Don’t let these two plastic bag propositions confuse you – even though that’s exactly what they were created to do. Let’s keep it simple: If you want to help the environment with a logical plastic-bag ban, vote “No” on Proposition 65 and “Yes” on Proposition 67.
The plastic-bag industry – primarily funded by four large, out-of-state companies – has pushed to get both of these separate and largely opposing measures on the ballot. That’s right, both.
Proposition 65 is a deceptive initiative that claims to help the environment. In reality, it is a distractor that would go further in punishing grocers than accomplishing any sort of health initiatives. Major environmental groups do not support it, and neither does this board.
Proposition 67 is a referendum on the statewide ban of plastic bags that was already signed into law by Governor Jerry Brown in 2014. That ban is now on hold and cannot be written in the books until voters say yes on this measure.
Californians should look past the mess of special-interest influence and do just that.
The facts on plastic-bag bans are clear: Banning plastic bags measures significantly reduce energy use and waste while also reducing litter that clutters beaches. Plastic grocery store bags are harmful to wildlife and consumers are slowly making the easy transition away from them.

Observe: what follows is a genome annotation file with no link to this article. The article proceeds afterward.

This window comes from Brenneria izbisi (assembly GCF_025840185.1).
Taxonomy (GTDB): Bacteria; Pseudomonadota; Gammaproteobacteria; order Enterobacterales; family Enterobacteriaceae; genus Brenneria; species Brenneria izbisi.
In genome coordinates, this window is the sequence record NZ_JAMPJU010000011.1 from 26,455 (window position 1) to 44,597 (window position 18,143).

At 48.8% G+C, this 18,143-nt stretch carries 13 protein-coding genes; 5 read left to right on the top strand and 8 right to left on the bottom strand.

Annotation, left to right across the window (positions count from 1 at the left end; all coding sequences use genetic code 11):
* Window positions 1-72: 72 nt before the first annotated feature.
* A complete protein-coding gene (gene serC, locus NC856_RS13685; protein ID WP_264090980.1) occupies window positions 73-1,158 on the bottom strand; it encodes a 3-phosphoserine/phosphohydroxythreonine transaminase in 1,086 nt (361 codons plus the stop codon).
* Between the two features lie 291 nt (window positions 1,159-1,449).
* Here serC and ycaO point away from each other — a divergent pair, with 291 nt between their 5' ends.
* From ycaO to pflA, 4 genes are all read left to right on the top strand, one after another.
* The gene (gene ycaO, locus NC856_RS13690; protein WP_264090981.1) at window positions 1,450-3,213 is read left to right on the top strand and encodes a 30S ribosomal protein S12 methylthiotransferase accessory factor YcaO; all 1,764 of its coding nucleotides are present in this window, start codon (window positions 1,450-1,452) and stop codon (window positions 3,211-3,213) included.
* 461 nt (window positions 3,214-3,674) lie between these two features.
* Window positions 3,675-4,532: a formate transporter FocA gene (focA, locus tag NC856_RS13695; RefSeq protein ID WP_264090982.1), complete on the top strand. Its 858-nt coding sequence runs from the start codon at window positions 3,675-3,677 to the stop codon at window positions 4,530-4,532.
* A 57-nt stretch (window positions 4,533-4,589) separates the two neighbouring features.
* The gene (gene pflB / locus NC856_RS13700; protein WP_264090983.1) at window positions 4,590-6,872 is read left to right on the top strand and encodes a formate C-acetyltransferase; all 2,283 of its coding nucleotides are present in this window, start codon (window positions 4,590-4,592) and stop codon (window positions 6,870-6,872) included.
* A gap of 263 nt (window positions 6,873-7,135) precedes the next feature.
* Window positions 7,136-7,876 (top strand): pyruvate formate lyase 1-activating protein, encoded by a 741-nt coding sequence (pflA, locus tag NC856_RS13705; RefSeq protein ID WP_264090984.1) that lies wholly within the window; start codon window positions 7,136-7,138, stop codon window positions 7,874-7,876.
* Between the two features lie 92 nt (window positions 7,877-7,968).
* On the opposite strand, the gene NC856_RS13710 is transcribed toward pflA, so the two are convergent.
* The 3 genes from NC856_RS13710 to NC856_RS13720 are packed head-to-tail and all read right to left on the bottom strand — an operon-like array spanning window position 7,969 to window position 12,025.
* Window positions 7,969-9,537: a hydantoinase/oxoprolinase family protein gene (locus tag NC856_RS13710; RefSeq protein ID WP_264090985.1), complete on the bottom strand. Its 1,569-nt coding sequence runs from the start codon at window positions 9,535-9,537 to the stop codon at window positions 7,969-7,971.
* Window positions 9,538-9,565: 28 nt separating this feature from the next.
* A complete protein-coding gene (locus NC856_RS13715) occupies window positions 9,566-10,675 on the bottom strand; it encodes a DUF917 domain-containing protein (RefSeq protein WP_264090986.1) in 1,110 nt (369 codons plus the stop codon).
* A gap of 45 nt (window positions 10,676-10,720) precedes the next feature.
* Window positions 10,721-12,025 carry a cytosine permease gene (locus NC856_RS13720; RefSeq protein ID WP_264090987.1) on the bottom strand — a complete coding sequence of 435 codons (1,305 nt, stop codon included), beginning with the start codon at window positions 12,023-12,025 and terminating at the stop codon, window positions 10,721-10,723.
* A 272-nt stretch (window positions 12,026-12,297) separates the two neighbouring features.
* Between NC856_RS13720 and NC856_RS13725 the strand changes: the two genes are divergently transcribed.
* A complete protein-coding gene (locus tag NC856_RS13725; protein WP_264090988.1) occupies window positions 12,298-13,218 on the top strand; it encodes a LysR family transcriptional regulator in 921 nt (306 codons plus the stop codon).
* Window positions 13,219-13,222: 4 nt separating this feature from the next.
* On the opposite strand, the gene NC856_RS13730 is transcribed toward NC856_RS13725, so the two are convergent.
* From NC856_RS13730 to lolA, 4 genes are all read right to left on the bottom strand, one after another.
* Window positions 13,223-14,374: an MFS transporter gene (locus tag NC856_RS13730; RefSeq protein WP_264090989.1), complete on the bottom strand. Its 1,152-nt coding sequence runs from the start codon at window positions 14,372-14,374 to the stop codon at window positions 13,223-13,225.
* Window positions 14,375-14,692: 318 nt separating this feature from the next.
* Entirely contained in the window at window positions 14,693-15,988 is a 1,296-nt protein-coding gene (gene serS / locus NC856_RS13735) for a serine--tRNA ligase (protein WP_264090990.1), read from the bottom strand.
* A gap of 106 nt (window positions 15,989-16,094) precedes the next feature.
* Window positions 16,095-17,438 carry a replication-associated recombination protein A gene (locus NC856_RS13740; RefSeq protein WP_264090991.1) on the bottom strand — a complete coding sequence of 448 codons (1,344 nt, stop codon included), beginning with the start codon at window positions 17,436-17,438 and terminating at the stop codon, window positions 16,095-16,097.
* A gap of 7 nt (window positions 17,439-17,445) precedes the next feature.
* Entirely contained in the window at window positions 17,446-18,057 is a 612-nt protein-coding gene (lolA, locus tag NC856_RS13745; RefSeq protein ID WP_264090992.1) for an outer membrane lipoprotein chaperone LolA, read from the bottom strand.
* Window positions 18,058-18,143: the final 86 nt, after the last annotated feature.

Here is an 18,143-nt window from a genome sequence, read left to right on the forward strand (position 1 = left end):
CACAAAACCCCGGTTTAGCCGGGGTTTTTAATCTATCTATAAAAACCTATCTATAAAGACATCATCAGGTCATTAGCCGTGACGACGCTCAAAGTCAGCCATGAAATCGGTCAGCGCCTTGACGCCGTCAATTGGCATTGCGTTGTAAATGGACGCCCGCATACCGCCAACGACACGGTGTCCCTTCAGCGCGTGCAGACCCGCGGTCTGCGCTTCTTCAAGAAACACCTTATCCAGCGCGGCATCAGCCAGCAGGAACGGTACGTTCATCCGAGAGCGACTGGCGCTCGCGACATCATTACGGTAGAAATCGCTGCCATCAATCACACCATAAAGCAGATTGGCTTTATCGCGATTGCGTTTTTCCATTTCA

Local bag bans already cover about 40 percent of the state’s population, including in Los Angeles, so it only makes sense to expand that statewide. Limiting usage with a statewide ban is logical and impactful, requiring simple changes to shopping habits.
On UCLA’s campus, the California Public Interest Research Group has been actively getting the word out about the benefits of Proposition 67. Those efforts are important and will remain meaningful when it’s time for voters to get to the polls and carefully navigate the maze that the plastic bag makers have set up.
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